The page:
Position-by-Position Comparison of the 2010 and 2014 USA Olympic Hockey Teams

By (NHL National Columnist) on January 26, 2014

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Four years ago in Vancouver, Team USA came within a single goal of winning Olympic gold. Sidney Crosby scored the winner in overtime of the tournament's final game, when it could very easily have gone the other way.

Can the 2014 group do better? How do they compare to their predecessors? Read on for a position-by-position breakdown of the two teams.

All statistics are courtesy of IIHF.com. For more pieces by Jonathan Willis, follow him on Twitter

 

Left Wing

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Bruce Bennett/Getty Images

2010 Team:

  • Zach Parise
  • Patrick Kane
  • Ryan Malone
  • Bobby Ryan

2014 Team:

  • Zach Parise
  • Patrick Kane
  • James van Riemsdyk
  • Max Pacioretty

Summary: The big guns are the same as they were in Vancouver, with Parise still in the heart of his career and Kane now an experienced 25 rather than a callow 21. 

The depth players have different names, but provide similar skills to the 2010 group, with van Riemsdyk replacing Malone's size and Pacioretty supplying Ryan's goal-scoring. 

Centre

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Bruce Bennett/Getty Images

2010 Team:

  • Ryan Kesler
  • Paul Stastny
  • Joe Pavelski
  • David Backes
  • Chris Drury

2014 Team:

  • Ryan Kesler
  • Joe Pavelski
  • David Backes
  • Paul Stastny
  • Derek Stepan

Summary: The cast is virtually unchanged, with the only movement in the "spare" centre department, with current New York Ranger Derek Stepan replacing retired New York Ranger Chris Drury. 

The top four players are now in their late 20s after playing in Vancouver in their mid-20s. Some are a little better now than then, others a little worse, but there is not much difference in terms of overall ability here. 

Right Wing

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Harry How/Getty Images

2010 Team:

  • Jamie Langenbrunner
  • Dustin Brown
  • Phil Kessel
  • Ryan Callahan

2014 Team:

  • Phil Kessel
  • T.J. Oshie
  • Dustin Brown
  • Ryan Callahan
  • Blake Wheeler

Summary: Three of Team USA's forwards return, but Kessel is a much better player than he was in Vancouver, an elite weapon today when he was only a supporting player back then. He gives the American side a more solid, experienced option at the position than it had in 2010.

The rest of the roster is arguably a saw-off; Oshie is a strong addition, but Langenbrunner played well in 2010.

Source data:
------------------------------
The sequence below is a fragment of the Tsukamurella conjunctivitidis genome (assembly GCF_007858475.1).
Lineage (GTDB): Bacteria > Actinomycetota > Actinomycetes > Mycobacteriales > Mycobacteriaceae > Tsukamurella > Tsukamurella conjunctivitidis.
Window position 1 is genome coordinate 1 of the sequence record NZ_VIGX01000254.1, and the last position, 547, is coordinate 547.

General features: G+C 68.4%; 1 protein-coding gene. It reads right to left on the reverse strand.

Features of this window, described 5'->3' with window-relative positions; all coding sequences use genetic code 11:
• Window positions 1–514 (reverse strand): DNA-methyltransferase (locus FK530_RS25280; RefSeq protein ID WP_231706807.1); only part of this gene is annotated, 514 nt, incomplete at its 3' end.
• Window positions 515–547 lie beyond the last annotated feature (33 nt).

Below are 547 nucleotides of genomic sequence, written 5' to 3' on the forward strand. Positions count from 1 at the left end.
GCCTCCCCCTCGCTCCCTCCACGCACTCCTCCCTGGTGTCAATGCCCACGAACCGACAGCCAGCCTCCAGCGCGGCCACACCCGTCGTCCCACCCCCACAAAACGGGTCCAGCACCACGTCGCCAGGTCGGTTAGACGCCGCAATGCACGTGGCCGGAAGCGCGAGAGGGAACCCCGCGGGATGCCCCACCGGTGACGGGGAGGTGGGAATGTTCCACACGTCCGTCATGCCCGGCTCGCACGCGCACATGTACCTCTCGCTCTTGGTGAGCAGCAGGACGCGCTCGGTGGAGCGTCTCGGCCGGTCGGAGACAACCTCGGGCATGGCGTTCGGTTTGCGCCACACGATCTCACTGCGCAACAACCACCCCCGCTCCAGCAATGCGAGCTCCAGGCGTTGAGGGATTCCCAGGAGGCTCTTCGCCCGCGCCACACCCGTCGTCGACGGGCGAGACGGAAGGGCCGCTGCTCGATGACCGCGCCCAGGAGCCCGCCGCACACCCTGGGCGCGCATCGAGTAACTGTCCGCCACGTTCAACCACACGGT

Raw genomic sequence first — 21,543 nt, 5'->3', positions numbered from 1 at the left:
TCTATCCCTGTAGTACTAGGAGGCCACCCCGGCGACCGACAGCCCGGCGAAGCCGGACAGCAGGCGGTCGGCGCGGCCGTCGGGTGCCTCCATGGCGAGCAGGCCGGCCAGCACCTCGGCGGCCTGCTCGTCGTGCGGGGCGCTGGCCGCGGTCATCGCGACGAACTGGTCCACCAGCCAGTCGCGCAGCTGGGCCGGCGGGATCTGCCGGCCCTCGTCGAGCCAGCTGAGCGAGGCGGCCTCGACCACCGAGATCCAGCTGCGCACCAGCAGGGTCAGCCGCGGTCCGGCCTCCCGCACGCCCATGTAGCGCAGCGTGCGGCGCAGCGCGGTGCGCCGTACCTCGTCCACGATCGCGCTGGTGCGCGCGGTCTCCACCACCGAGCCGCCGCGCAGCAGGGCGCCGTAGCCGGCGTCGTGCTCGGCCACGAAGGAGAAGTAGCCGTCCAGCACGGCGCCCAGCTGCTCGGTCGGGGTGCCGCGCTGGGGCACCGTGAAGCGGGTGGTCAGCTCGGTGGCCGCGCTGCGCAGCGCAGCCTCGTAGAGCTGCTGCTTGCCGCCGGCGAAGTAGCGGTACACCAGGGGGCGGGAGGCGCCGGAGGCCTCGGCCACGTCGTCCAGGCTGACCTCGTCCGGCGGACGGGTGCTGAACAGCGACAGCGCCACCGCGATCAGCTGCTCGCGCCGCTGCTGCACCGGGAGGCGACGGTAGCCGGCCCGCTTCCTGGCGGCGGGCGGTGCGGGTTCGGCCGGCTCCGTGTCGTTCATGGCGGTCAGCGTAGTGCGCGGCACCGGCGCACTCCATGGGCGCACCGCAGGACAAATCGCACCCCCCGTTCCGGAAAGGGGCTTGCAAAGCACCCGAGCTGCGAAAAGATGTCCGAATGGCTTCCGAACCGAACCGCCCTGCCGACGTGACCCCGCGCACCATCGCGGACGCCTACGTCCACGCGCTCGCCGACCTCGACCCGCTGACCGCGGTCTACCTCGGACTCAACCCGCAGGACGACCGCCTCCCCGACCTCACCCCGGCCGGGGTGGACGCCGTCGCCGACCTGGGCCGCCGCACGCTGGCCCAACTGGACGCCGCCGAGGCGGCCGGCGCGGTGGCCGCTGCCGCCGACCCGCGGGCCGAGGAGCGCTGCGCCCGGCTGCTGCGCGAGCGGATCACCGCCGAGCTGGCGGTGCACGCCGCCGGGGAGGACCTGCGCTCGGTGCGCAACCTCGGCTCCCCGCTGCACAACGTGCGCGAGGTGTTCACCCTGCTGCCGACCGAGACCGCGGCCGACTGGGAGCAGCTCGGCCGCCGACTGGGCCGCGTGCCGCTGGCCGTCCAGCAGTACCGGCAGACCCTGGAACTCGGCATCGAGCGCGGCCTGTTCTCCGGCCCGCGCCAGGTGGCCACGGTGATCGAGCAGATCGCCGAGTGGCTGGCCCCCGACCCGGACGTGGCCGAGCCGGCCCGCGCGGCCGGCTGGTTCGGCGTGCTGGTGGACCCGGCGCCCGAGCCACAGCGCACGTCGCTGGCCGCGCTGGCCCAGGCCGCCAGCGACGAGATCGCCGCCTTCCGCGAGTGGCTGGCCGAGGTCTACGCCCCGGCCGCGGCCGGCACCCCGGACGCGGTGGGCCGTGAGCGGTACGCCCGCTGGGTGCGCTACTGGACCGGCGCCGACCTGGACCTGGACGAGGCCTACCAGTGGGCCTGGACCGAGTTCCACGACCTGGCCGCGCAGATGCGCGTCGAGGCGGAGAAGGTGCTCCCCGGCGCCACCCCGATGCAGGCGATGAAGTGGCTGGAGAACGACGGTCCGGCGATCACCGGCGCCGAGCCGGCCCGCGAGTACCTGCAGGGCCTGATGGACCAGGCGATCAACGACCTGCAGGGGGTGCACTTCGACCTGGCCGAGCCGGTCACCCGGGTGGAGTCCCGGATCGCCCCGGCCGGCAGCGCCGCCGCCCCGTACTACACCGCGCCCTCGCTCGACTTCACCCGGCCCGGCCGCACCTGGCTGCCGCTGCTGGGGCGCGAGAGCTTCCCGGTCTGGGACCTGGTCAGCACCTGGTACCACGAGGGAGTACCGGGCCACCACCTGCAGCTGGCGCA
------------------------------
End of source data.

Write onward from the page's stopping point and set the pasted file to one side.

Left Defence

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Cameron Spencer/Getty Images

2010 Team:

  • Ryan Suter
  • Brooks Orpik
  • Tim Gleason
  • Ryan Whitney

2014 Team:

  • Ryan Suter
  • Ryan McDonagh
  • Brooks Orpik
  • Cam Fowler

Summary: Suter returns in the leading role, but the depth behind him is dramatically improved from 2010. Cam Fowler, the No. 4 on the left side for the 2014 team, would arguably have been in the No. 2 slot in Vancouver, and McDonagh is a huge asset the Americans did not have last time. 

 

 

Right Defence

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Alex Livesey/Getty Images

2010 Team:

  • Brian Rafalski
  • Jack Johnson
  • Erik Johnson

2014 Team:

  • Paul Martin
  • John Carlson
  • Kevin Shattenkirk
  • Justin Faulk

Summary: Rafalski is a huge loss; he was named the top defenceman at the 2010 tournament, and the Americans could really use him again. On the other hand, Martin's health is a big win, particularly since it gives Team USA a fuller slate of right-shooting rearguards. 

The depth overall is better, too. Both Johnsons were eligible for this year's team and were passed over in favour of other options. Still, with Rafalski gone, the Americans do not have the same punch at the top end of the depth chart. 

 

Goalie

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Kevork Djansezian/Getty Images

2010 Team:

  • Ryan Miller
  • Tim Thomas
  • Jonathan Quick

2014 Team:

  • Ryan Miller
  • Jonathan Quick
  • Jimmy Howard

Summary: The starting job this year is up for grabs; Quick is the consensus favourite, but Miller has had a superb season for a terrible team and could very well play his way into the top job during the round-robin phase. 

Even for Miller, though, it will be difficult to match his standout performance in 2010, when he posted a 0.946 save percentage and was named MVP of the Olympic hockey tournament.

Final Analysis

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Harry How/Getty Images

How do the groups compare overall?

At left wing and centre, it is mostly a wash; the players are largely the same, and those who are not play similar games. At right wing it is tempting to say the same, but the emergence of Phil Kessel as a truly elite talent makes that impossible; he gives the Americans a weapon they did not have last time.

On defence, the Americans are down one exceptional defenceman in Brian Rafalski, but are dramatically improved in terms of depth and should be better overall for that reason. In net, the names are solid, but Ryan Miller was so good last time that it is difficult to imagine anyone matching that performance.

The 2014 group is probably the better team, but will face a steep challenge to better the work of the 2010 silver-medal-winning squad. 

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